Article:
Alexis Wells-Oghoghomeh is an Assistant Professor of Religious Studies whose teaching and research explores the intersections of race, religion, and gender in the United States. A historian of African-American religion, she specializes in the religiosity of enslaved people in the South, religion in the African Atlantic, and women’s religious histories. Her first book The Souls of Womenfolk: The Religious Cultures of Enslaved Women in the Lower South (UNC 2021) offers a gendered history of enslaved people’s religiosity from the colonial period to the onset of the Civil War. She is currently at work on her second project, which traces the gendered, racialized history of phenomena termed “witchcraft” in the United States. Her work has been supported by the Ford Foundation, Mellon Foundation, and Forum for Theological Education, among others. She received her B.A. in English from Spelman College, and Master of Divinity and Ph.D. from Emory University.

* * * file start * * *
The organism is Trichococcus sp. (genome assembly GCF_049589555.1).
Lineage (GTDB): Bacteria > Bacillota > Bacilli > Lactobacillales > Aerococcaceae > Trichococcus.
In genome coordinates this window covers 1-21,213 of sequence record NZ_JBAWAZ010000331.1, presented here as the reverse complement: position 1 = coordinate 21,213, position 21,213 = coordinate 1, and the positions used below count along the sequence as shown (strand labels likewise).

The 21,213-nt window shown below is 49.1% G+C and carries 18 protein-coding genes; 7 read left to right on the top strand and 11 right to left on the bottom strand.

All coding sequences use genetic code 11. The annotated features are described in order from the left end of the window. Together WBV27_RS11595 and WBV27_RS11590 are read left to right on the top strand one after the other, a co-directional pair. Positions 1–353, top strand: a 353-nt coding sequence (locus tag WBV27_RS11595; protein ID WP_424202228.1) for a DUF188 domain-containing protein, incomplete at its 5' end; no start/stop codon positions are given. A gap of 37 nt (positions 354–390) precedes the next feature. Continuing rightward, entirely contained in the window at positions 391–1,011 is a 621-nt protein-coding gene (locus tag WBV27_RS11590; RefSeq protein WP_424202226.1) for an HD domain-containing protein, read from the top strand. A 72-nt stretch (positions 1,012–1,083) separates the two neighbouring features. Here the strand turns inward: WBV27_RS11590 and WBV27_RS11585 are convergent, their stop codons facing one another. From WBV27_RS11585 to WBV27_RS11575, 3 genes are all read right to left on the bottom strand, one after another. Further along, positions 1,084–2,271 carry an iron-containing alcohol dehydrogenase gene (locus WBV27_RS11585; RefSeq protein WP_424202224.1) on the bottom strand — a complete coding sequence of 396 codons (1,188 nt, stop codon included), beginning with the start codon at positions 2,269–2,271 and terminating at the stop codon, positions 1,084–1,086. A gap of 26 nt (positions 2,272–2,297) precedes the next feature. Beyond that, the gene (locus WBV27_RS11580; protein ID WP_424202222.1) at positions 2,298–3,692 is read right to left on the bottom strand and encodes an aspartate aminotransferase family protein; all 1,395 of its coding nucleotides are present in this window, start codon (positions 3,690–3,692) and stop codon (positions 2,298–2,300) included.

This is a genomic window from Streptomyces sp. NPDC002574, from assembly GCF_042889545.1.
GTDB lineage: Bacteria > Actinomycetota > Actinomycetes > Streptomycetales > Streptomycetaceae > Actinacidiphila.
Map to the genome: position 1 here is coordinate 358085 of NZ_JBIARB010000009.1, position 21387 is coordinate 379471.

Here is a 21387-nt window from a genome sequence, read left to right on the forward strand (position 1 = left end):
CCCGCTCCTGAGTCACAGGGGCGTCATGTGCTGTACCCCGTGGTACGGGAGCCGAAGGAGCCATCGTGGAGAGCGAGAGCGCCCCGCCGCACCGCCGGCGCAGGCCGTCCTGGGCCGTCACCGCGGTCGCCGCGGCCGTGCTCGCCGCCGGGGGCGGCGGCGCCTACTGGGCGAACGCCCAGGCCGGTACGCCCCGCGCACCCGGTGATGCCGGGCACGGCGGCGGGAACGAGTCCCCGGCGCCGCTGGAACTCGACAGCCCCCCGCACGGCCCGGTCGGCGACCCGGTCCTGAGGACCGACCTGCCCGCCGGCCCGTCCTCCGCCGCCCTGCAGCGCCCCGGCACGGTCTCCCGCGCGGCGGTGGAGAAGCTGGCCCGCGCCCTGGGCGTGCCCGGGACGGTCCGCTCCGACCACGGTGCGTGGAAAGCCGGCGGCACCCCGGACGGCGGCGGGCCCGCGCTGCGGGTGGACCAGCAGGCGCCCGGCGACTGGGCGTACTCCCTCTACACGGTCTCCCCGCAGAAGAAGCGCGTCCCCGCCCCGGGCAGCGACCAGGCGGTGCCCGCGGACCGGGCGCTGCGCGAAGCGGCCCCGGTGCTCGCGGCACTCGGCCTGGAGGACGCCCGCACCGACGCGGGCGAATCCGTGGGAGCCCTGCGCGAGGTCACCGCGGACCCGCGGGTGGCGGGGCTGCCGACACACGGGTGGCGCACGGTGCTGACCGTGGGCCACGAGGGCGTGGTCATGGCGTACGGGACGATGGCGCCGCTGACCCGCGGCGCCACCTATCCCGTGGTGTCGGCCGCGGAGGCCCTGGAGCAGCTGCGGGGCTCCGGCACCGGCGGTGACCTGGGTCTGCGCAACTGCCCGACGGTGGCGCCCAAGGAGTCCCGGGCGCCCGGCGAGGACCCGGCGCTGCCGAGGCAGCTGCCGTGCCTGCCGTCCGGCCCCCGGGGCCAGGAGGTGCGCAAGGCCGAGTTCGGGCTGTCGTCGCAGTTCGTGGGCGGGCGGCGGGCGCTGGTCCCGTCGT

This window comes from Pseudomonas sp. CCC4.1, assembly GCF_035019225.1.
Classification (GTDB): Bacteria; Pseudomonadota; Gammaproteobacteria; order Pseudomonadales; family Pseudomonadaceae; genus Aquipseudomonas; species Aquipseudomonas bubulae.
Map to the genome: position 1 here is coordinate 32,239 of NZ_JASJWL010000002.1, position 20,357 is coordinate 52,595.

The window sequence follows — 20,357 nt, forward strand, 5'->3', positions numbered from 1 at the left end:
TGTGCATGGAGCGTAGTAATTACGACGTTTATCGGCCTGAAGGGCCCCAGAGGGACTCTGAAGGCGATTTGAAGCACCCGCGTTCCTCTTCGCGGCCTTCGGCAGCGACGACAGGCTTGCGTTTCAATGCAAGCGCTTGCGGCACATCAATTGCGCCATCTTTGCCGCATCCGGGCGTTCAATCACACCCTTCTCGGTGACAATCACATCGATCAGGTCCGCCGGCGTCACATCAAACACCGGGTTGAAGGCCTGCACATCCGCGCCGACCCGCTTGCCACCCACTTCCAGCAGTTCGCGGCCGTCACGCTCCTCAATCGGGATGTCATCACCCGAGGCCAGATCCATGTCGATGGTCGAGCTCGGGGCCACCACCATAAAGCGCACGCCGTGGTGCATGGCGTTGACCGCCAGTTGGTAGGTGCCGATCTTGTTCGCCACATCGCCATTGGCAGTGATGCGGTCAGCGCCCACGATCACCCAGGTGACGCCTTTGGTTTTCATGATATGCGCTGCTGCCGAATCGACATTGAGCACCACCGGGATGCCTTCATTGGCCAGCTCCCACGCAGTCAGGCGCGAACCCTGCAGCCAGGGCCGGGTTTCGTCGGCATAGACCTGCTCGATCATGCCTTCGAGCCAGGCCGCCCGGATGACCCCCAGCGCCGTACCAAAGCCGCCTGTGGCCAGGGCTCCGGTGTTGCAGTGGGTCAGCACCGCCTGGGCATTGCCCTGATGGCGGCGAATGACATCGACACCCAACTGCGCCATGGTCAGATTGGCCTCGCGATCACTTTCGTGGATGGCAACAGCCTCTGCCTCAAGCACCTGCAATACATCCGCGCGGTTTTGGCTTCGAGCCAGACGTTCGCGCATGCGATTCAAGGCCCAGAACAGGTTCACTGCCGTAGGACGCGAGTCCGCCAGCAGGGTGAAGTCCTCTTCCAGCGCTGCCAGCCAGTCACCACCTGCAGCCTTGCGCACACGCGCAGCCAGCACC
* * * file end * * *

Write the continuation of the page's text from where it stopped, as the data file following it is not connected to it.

The McNeil Center sponsors a seminar that meets on Friday afternoons approximately twice a month between September and May, with the paper for each session circulated in advance. Over two hundred people attend at least once a year, with an average attendance of 40 to 50 at meetings held at various sites in the Delaware Valley. While most of the regular attendees are graduate students and faculty from institutions in the Philadelphia area, participants come from as far afield as Long Island, New York City, Princeton, Baltimore, Annapolis, and Washington.
Beginning in Spring 2022, we will utilize a hybrid format for seminars in which participants may gather together at the McNeil Center building (or occasionally at an MCEAS Consortium institution host in the Philadelphia area) or attend via Zoom. All in-person attendees must comply with the University of Pennsylvania’s COVID-19 policies. To get access to the seminar papers and Zoom links, or to join our mailing list, please email us at firstname.lastname@example.org.